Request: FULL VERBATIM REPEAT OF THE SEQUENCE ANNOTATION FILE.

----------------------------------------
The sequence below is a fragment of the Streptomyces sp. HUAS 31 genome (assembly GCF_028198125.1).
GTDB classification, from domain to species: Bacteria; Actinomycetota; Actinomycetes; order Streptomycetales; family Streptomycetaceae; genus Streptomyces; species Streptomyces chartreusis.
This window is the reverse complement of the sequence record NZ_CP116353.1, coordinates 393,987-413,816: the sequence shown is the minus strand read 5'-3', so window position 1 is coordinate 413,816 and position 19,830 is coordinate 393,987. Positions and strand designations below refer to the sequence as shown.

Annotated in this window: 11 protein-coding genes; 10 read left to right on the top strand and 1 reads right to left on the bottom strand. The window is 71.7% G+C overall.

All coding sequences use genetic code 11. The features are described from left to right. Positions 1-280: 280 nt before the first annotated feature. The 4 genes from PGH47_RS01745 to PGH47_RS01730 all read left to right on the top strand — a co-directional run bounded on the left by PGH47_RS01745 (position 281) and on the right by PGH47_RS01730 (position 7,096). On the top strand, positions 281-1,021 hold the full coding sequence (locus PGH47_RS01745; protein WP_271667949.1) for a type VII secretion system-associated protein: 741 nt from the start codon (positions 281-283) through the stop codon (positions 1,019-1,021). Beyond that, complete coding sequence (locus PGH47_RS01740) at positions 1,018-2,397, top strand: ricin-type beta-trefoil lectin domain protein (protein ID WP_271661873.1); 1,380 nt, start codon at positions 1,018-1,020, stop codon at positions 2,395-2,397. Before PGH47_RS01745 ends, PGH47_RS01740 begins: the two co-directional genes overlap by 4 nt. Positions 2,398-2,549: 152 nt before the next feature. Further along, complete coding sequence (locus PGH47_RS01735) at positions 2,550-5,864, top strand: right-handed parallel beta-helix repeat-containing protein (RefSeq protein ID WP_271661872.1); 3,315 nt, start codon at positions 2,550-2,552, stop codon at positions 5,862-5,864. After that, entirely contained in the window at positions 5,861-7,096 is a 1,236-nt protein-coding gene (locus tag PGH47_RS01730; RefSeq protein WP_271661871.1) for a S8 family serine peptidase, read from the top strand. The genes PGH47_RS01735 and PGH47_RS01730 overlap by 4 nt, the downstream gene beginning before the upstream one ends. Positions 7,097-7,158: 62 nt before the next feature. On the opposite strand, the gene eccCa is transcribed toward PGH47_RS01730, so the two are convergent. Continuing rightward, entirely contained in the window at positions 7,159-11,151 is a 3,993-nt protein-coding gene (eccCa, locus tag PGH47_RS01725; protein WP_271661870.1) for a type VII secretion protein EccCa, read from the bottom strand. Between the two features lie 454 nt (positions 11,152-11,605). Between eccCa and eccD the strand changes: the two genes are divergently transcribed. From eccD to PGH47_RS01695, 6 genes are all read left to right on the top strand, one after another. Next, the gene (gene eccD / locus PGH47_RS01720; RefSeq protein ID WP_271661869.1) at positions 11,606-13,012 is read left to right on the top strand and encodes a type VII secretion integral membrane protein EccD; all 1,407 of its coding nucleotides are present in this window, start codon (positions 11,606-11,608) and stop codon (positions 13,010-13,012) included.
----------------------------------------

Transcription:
The sequence below is a fragment of the Streptomyces sp. HUAS 31 genome (assembly GCF_028198125.1).
GTDB classification, from domain to species: Bacteria; Actinomycetota; Actinomycetes; order Streptomycetales; family Streptomycetaceae; genus Streptomyces; species Streptomyces chartreusis.
This window is the reverse complement of the sequence record NZ_CP116353.1, coordinates 393,987-413,816: the sequence shown is the minus strand read 5'-3', so window position 1 is coordinate 413,816 and position 19,830 is coordinate 393,987. Positions and strand designations below refer to the sequence as shown.

Annotated in this window: 11 protein-coding genes; 10 read left to right on the top strand and 1 reads right to left on the bottom strand. The window is 71.7% G+C overall.

All coding sequences use genetic code 11. The features are described from left to right. Positions 1-280: 280 nt before the first annotated feature. The 4 genes from PGH47_RS01745 to PGH47_RS01730 all read left to right on the top strand — a co-directional run bounded on the left by PGH47_RS01745 (position 281) and on the right by PGH47_RS01730 (position 7,096). On the top strand, positions 281-1,021 hold the full coding sequence (locus PGH47_RS01745; protein WP_271667949.1) for a type VII secretion system-associated protein: 741 nt from the start codon (positions 281-283) through the stop codon (positions 1,019-1,021). Beyond that, complete coding sequence (locus PGH47_RS01740) at positions 1,018-2,397, top strand: ricin-type beta-trefoil lectin domain protein (protein ID WP_271661873.1); 1,380 nt, start codon at positions 1,018-1,020, stop codon at positions 2,395-2,397. Before PGH47_RS01745 ends, PGH47_RS01740 begins: the two co-directional genes overlap by 4 nt. Positions 2,398-2,549: 152 nt before the next feature. Further along, complete coding sequence (locus PGH47_RS01735) at positions 2,550-5,864, top strand: right-handed parallel beta-helix repeat-containing protein (RefSeq protein ID WP_271661872.1); 3,315 nt, start codon at positions 2,550-2,552, stop codon at positions 5,862-5,864. After that, entirely contained in the window at positions 5,861-7,096 is a 1,236-nt protein-coding gene (locus tag PGH47_RS01730; RefSeq protein WP_271661871.1) for a S8 family serine peptidase, read from the top strand. The genes PGH47_RS01735 and PGH47_RS01730 overlap by 4 nt, the downstream gene beginning before the upstream one ends. Positions 7,097-7,158: 62 nt before the next feature. On the opposite strand, the gene eccCa is transcribed toward PGH47_RS01730, so the two are convergent. Continuing rightward, entirely contained in the window at positions 7,159-11,151 is a 3,993-nt protein-coding gene (eccCa, locus tag PGH47_RS01725; protein WP_271661870.1) for a type VII secretion protein EccCa, read from the bottom strand. Between the two features lie 454 nt (positions 11,152-11,605). Between eccCa and eccD the strand changes: the two genes are divergently transcribed. From eccD to PGH47_RS01695, 6 genes are all read left to right on the top strand, one after another. Next, the gene (gene eccD / locus PGH47_RS01720; RefSeq protein ID WP_271661869.1) at positions 11,606-13,012 is read left to right on the top strand and encodes a type VII secretion integral membrane protein EccD; all 1,407 of its coding nucleotides are present in this window, start codon (positions 11,606-11,608) and stop codon (positions 13,010-13,012) included.